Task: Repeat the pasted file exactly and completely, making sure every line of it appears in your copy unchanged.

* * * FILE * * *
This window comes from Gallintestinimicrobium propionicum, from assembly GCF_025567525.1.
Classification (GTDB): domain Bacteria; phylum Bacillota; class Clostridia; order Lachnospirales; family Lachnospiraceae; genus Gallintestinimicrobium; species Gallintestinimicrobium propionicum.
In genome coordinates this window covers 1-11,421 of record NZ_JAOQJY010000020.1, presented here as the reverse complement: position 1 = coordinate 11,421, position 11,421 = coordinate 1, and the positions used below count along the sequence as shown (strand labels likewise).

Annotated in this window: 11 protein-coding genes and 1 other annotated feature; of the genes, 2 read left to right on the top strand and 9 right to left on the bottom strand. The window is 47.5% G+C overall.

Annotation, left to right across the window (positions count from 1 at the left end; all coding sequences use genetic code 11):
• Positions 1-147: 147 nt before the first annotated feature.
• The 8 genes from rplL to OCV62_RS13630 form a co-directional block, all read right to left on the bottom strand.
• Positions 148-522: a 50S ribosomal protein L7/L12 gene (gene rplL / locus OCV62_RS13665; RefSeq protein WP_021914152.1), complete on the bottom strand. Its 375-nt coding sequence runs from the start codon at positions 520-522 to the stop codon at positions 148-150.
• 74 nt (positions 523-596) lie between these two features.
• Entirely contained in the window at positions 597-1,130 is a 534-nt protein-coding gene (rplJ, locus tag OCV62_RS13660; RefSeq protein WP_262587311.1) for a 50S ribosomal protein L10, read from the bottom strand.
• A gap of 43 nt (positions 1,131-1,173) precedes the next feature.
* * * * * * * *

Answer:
This window comes from Gallintestinimicrobium propionicum, from assembly GCF_025567525.1.
Classification (GTDB): domain Bacteria; phylum Bacillota; class Clostridia; order Lachnospirales; family Lachnospiraceae; genus Gallintestinimicrobium; species Gallintestinimicrobium propionicum.
In genome coordinates this window covers 1-11,421 of record NZ_JAOQJY010000020.1, presented here as the reverse complement: position 1 = coordinate 11,421, position 11,421 = coordinate 1, and the positions used below count along the sequence as shown (strand labels likewise).

Annotated in this window: 11 protein-coding genes and 1 other annotated feature; of the genes, 2 read left to right on the top strand and 9 right to left on the bottom strand. The window is 47.5% G+C overall.

Annotation, left to right across the window (positions count from 1 at the left end; all coding sequences use genetic code 11):
• Positions 1-147: 147 nt before the first annotated feature.
• The 8 genes from rplL to OCV62_RS13630 form a co-directional block, all read right to left on the bottom strand.
• Positions 148-522: a 50S ribosomal protein L7/L12 gene (gene rplL / locus OCV62_RS13665; RefSeq protein WP_021914152.1), complete on the bottom strand. Its 375-nt coding sequence runs from the start codon at positions 520-522 to the stop codon at positions 148-150.
• 74 nt (positions 523-596) lie between these two features.
• Entirely contained in the window at positions 597-1,130 is a 534-nt protein-coding gene (rplJ, locus tag OCV62_RS13660; RefSeq protein WP_262587311.1) for a 50S ribosomal protein L10, read from the bottom strand.
• A gap of 43 nt (positions 1,131-1,173) precedes the next feature.